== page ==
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Have a Holy Christmas

The Sooner Catholic, December 17, 1995

By John Mallon


Christmas is coming, and we at the Sooner Catholic pray that all our readers have a Christmas filled with joy and wonder and happiness. But we know that for many among us it will be a difficult time, a painful time. The holidays are often difficult for many people. For one thing, in our city it is the first Christmas since the terrible bombing of April 19. I would especially like to address victims of this tragedy and anyone else who may be experiencing depression, grief, pain, sadness and mourning this Christmas season. 


I think these difficulties are especially difficult during the holidays because we tend to be unmerciful to ourselves at these times. We may say to ourselves, “It’s Christmas, I’m supposed to be happy!” “I’m not supposed to feel this way!” “Everybody else is happy, I should be too!” “I have to put up a good front, so I won’t ruin it for everyone else!” “I should be over this by now!” 


No you’re not, Yes you are, no they’re not, no you shouldn’t, no you don’t, don’t worry about them, and if you’re not over this by now, then you shouldn’t be over this by now! Whew! 


Mercy! If you weren’t depressed to begin with, you would be if you listened to all these voices running around in your head! Now, I am not advocating that we wear our hearts on our sleeves, or engage in public misery or whining and complaining. (Indeed, there is a time for putting away sadness, and if we are striving to maintain healthy thinking, perhaps with professional help, we’ll recognize it.) But we need to be kind to ourselves. I think holidays are hard for some people because if we are in pain we may feel left in the backwash: “Everyone else is happy, I should be too!”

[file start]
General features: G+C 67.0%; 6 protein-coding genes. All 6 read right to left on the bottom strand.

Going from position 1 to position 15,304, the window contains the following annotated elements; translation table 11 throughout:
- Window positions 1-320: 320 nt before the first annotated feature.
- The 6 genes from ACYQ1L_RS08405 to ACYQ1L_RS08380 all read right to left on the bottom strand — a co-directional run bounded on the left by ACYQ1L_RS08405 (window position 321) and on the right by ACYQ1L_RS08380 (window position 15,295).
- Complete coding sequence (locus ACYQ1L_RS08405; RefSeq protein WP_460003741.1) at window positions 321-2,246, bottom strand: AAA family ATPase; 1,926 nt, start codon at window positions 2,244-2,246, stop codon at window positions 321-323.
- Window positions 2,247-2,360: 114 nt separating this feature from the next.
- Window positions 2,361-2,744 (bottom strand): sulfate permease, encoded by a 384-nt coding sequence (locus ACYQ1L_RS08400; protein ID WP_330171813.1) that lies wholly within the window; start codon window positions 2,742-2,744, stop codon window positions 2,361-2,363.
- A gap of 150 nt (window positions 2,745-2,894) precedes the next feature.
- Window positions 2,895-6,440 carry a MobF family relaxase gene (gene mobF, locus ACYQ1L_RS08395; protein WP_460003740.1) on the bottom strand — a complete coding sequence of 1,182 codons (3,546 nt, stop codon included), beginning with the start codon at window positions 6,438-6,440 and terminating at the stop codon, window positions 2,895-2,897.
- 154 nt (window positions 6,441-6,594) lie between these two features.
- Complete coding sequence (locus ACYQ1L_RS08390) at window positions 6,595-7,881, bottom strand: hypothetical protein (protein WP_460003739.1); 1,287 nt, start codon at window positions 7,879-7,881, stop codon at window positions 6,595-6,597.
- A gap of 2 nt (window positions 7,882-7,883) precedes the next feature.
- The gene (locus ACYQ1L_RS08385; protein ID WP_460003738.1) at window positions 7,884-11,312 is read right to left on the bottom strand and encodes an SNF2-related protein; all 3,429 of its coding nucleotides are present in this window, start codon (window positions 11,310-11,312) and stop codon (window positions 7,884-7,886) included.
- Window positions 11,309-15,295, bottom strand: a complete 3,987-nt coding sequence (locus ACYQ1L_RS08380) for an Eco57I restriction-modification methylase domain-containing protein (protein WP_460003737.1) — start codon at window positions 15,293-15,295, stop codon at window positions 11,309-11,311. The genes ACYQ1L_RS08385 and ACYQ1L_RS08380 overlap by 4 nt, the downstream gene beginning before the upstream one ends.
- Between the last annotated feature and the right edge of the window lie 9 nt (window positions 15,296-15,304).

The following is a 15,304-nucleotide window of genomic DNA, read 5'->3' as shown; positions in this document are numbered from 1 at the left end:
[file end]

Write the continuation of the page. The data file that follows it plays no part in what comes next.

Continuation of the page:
First of all that is not true, everyone has heartaches to one degree or another. Second, if a person who had always been such a key ingredient in our happiness is gone, how can we be happy if our heart is broken? But hearts do heal and happiness does return (and can make appearances even in the midst of grief).


For those feeling left in the backwash at Christmas, I would like to remind you that you are not. In fact, you are at the very heart of the matter. Christmas is especially for you. The Light of the World came to us in the midst of a cold, dark, night. He was rejected, He had to sleep in the barn, not to mention be born there. 


The Baby Jesus is the hope of the world who came especially for you in your night of darkness. You need not deny, repress or ignore your pain. Bring it to the Manger. That is what the Manger is for. The Baby there smiles for you. He was born there for you just as he came to die for you, to bring you hope, and bring light to your night of death and grief. Embrace that Baby, who is your saviour, and you will not be left out, but in the heart of the matter, the center of the action. This is the meaning of Christmas. This is the spirit of the season. All of those Christmas hymns and Advent Scripture readings are about you. “The people who have walked in darkness have seen a great light; upon those who have dwelt in the land of gloom a light has shown” (Isaiah 9:1)


If we allow the Baby Jesus to do what He came for—penetrate our darkness as we embrace Him, and cradle Him in our arms, we will be living in the heart of Christmas, and even in the midst of suffering, we will know Joy, and have a holy Christmas. 



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